TeamViewer Service Outage and hacking claims
TeamViewer, the company behind the popular remote desktop software of the same name, experienced a service outage caused by a denial of service attack on the company's DNS server infrastructure on June 1, 2016.
Since then, we have seen a spike in complaints on social media sites like Twitter or Reddit from people who claim that their devices were taken over by third-parties using TeamViewer.
Statements range from user's noticing the unauthorized remote connection right away and disconnecting it, to users claiming that their PC was breached despite two-factor authentication and that the attackersÂ managed to steal money from PayPal and other services.
TeamViewer denies that the company experienced a security breach and that the DNS issues caused by the denial of service attack are in any way related to the claims that some users are making on third-party sites.
The company points out additionally to other explanations for user system breaches and mentions explicitly password reuse and malware programs as two possibilities.
Fact is, there is has been an increase in users reporting that their devices were hacked by attackers using TeamViewer to get in.
Being a remote desktop software, attackers who successfully gain access to it can access the remote computer as if they were using it locally.
This includes opening programs, download files from the Internet, opening websites, recording passwords and other data if not protected, or opening documents and photos.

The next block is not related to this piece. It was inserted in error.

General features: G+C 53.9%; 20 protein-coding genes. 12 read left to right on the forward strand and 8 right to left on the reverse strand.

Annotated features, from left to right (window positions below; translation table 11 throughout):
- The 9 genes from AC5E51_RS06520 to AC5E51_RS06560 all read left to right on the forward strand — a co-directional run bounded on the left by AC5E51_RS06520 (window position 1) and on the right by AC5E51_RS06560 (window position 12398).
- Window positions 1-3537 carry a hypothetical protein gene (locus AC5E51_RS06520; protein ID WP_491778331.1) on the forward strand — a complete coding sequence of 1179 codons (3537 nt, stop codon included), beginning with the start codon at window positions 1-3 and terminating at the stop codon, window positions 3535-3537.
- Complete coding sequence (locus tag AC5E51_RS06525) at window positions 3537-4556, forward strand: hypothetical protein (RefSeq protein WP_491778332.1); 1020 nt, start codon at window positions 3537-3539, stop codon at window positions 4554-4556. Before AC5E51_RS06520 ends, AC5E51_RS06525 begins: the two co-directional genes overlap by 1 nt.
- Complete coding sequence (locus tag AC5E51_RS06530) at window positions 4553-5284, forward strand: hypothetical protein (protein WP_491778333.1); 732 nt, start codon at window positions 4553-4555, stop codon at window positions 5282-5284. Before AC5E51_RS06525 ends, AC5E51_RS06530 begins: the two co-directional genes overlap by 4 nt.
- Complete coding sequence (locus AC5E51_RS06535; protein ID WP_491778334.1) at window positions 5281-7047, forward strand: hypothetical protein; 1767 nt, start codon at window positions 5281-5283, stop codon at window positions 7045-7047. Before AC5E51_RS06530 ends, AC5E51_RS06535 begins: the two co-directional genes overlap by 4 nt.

What you can do if you are using TeamViewer
The first thing you may want to do is check the connections log.
- Windows: if you run the full client, select Extras > Open Log Files.
- Windows: if you run the Quick Support version, click on the tool symbol in the upper right corner, and select Open Logfiles.
- Linux: run the command (with root) teamviewer -ziplog.
The log files -- on Windows -- are stored in the program directory, and they are usually kept even if you remove the program from a device.
You may want to go through the log file to make sure that you recognize all remote sessions of the past three or so days.
If you have noticed a breach, you may want to be extra cautious and start changing passwords, check accounts and the account history if provided, and online accounts on sites dealing with money such as PayPal or Amazon.
If TeamViewer is running on your devices, you may want to make sure -- at least for the time being -- that the device is not left unattended. Alternatively, you may want to consider enabling TeamViewer on demand only instead of having the software run all the time. This is a precautionary measure to protect the device against hacks.
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